United States

IRS directive provides relief for delays in WOTC certifications

TAX ALERT  | 

On Oct. 10, 2019 the IRS released a LB&I and SB/SE Joint Directive on the Work Opportunity Tax Credit (WOTC) per Internal Revenue Code section 51 (section 51).

In general WOTC provides employers a tax credit for hiring individuals in certain targeted groups. An employer may claim the WOTC upon receipt of a certification that an individual employee is a member of a targeted group. An employer must first submit IRS Form 8850, Pre-Screening Notice and Certification Request for the Work Opportunity Credit, to the State Workforce Agency (SWA) to certify the employee. The Form 8850 is required to be submitted no later than the 28th calendar day after the employee begins to work for the employer. After receipt of the certification from the SWA, employers compute and claim the WOTC in the year in which they paid or incurred certified employees’ qualified wages. 

There have been extended delays associated with the WOTC certification process in many States that has prevented some employers from being able to claim the WOTC on the tax return originally filed for the year in which the qualified wages were paid or incurred. This creates a need for employers to file multiple amended federal and state income tax returns, each year, to claim the WOTC in the year the employer paid or incurred the qualified wages. In lieu of filing amended returns, some employers have claimed the WOTC in the year they receive the delayed certifications for the qualified wages they paid or incurred in earlier year(s).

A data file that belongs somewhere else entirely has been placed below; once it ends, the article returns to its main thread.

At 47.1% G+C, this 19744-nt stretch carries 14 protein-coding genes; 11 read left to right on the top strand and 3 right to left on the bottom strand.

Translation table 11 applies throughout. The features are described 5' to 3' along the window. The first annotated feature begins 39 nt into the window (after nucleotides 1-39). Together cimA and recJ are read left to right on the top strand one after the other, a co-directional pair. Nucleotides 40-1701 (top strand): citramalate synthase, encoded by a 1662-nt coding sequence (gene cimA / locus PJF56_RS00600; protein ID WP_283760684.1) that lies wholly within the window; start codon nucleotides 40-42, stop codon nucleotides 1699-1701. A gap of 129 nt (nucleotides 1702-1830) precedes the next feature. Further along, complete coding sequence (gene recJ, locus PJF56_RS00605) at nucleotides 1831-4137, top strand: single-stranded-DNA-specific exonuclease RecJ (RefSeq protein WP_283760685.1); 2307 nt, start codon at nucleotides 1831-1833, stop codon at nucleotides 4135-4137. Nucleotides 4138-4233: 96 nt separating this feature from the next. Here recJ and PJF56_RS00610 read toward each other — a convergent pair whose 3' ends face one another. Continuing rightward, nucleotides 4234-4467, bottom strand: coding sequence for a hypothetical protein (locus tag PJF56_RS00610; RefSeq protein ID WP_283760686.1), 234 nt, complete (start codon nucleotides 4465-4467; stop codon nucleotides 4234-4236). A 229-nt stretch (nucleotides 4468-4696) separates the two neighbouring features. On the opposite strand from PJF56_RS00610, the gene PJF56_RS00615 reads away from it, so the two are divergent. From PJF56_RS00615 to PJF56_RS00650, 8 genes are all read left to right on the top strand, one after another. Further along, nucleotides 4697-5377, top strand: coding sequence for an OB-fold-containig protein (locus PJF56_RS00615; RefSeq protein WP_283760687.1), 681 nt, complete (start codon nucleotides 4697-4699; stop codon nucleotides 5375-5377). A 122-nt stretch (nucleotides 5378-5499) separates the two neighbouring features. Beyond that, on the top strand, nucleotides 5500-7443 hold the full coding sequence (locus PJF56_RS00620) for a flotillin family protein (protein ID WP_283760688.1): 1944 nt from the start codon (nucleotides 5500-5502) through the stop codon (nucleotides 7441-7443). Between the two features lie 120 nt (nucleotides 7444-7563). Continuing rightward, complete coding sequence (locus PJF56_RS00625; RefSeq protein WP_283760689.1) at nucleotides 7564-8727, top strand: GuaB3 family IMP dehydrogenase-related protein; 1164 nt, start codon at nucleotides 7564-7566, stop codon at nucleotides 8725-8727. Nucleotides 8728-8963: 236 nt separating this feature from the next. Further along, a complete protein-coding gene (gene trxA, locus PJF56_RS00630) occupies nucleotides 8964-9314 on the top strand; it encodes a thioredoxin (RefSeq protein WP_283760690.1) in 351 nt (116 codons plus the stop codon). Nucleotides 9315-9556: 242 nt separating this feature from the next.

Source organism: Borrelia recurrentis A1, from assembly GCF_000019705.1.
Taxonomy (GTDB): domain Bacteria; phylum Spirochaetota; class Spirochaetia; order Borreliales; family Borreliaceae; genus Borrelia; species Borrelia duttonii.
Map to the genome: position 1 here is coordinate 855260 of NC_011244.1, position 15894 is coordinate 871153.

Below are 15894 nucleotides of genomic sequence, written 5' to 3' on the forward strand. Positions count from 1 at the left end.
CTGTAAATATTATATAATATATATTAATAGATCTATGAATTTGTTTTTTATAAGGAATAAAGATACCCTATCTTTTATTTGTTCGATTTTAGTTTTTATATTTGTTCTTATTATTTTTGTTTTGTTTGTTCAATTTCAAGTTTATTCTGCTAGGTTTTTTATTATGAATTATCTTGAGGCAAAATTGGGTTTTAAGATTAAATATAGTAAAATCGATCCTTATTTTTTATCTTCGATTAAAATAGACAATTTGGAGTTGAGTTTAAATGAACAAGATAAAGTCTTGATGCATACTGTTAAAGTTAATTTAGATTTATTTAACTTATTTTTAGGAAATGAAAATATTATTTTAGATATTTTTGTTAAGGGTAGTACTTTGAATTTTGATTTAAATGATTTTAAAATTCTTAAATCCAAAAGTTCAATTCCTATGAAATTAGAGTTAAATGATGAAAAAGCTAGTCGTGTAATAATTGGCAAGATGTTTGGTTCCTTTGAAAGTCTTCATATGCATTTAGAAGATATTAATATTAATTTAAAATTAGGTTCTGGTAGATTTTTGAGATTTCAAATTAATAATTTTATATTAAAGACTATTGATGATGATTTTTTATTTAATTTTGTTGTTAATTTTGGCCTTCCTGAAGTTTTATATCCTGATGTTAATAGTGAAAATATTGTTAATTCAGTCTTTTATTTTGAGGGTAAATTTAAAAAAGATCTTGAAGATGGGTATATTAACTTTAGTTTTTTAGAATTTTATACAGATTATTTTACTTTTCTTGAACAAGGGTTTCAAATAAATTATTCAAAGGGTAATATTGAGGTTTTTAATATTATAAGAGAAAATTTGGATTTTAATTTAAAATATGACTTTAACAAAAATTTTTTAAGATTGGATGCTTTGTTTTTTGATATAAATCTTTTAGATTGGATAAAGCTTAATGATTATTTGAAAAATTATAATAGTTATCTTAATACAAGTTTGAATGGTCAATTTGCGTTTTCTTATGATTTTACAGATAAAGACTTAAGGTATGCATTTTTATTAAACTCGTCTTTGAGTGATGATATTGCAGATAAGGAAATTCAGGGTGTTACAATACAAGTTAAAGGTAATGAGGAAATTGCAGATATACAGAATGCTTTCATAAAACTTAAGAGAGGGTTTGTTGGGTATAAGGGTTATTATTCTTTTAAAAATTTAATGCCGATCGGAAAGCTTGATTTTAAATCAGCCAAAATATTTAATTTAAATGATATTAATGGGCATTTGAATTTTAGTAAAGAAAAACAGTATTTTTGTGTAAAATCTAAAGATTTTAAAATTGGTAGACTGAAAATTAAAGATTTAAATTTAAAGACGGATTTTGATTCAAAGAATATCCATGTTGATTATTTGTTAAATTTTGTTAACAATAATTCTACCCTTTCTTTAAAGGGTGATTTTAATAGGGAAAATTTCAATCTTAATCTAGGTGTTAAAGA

The IRS issued the following planning and examination guidance: To use resources effectively and to reduce administrative burden, the examiners shall not challenge the timing of when a taxpayer claims the WOTC, if the claimed WOTC complies with all requirements of section 51, but the WOTC is claimed in the year the taxpayer receives the delayed certification (Certification Year). 

Although this directive is not an official pronouncement of law and cannot be used, cited or relied upon as such, it is an administrative convenience and IRS agents are expected to follow it.

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